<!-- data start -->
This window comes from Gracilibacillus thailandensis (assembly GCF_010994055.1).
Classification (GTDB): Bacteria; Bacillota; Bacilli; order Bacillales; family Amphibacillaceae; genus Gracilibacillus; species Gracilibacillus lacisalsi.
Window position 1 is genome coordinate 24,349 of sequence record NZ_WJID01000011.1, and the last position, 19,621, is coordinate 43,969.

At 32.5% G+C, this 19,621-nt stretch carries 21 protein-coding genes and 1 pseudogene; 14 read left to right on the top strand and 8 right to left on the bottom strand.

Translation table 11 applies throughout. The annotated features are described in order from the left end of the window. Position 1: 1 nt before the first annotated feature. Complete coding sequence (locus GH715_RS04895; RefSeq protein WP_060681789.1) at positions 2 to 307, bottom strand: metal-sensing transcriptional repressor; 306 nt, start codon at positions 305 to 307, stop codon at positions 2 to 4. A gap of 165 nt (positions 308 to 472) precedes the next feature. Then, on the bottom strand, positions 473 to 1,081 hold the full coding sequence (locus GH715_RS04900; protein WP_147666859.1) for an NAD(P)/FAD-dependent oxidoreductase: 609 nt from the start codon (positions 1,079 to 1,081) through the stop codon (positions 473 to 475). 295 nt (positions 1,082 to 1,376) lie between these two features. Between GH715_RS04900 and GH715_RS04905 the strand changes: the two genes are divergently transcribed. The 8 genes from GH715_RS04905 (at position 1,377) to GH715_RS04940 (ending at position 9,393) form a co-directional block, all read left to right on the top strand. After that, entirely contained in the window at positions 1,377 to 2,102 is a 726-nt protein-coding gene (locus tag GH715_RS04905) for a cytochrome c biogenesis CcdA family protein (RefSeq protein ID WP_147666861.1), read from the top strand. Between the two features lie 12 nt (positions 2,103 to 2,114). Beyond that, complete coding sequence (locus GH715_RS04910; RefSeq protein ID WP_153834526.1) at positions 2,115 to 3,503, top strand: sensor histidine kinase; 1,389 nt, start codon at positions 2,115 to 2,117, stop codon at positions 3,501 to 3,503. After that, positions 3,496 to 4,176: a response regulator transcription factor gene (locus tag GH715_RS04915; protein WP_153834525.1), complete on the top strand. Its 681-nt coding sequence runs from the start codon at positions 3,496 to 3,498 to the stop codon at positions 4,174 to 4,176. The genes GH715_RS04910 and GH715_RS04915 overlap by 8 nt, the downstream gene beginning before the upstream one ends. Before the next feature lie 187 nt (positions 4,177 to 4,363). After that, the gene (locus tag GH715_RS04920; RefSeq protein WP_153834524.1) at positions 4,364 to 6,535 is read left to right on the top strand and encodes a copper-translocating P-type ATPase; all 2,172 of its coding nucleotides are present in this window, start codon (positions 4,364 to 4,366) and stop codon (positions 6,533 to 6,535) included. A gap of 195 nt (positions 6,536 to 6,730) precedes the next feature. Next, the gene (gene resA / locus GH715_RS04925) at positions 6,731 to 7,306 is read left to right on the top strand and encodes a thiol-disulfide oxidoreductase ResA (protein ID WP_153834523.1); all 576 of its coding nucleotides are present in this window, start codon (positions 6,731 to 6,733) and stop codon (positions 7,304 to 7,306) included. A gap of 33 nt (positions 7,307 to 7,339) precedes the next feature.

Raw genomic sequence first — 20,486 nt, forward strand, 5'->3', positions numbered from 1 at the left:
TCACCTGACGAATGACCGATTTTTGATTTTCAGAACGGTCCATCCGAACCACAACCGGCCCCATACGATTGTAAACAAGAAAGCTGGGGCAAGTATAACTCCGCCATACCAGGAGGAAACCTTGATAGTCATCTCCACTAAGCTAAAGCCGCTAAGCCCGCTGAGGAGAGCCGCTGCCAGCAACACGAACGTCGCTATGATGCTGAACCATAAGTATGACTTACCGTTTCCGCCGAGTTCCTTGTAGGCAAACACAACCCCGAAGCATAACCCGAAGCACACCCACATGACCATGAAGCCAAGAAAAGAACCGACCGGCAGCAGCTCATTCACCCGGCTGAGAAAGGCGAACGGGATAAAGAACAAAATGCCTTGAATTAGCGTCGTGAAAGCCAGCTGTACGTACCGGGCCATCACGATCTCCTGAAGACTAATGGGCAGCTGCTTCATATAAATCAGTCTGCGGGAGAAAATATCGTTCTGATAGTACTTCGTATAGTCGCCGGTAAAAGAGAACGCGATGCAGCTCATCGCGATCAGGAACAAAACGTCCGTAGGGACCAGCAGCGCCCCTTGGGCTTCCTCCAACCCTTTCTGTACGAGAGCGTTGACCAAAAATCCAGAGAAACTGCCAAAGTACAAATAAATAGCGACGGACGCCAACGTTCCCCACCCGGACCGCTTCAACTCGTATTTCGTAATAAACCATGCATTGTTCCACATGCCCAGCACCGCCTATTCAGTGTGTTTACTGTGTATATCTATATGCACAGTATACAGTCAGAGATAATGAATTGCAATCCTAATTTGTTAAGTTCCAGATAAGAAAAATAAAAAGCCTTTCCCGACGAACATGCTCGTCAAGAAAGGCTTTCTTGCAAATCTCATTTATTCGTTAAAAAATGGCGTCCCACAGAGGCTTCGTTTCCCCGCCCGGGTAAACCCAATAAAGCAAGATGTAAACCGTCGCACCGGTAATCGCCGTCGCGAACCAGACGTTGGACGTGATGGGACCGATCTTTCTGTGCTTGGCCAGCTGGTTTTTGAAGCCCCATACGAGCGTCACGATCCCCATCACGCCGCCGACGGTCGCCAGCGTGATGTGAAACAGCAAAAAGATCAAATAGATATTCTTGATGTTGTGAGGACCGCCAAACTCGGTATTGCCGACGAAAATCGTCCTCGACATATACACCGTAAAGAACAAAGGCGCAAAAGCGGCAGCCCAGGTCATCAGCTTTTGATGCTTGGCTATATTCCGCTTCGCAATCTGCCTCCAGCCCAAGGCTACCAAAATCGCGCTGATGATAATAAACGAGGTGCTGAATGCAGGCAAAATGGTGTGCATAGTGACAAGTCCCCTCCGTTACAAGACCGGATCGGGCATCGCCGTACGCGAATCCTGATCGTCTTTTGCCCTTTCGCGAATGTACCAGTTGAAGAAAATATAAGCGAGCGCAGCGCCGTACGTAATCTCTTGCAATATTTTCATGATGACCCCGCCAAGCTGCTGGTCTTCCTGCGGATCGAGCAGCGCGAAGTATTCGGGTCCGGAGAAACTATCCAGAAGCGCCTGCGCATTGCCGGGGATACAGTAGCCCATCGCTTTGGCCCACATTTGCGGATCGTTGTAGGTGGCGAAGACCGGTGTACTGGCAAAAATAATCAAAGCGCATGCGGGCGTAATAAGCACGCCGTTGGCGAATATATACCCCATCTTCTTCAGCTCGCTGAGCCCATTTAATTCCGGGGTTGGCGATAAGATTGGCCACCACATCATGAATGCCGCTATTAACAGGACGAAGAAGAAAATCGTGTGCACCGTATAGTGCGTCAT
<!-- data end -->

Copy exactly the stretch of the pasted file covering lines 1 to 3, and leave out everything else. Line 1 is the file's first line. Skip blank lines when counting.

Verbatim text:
This window comes from Gracilibacillus thailandensis (assembly GCF_010994055.1).
Classification (GTDB): Bacteria; Bacillota; Bacilli; order Bacillales; family Amphibacillaceae; genus Gracilibacillus; species Gracilibacillus lacisalsi.
Window position 1 is genome coordinate 24,349 of sequence record NZ_WJID01000011.1, and the last position, 19,621, is coordinate 43,969.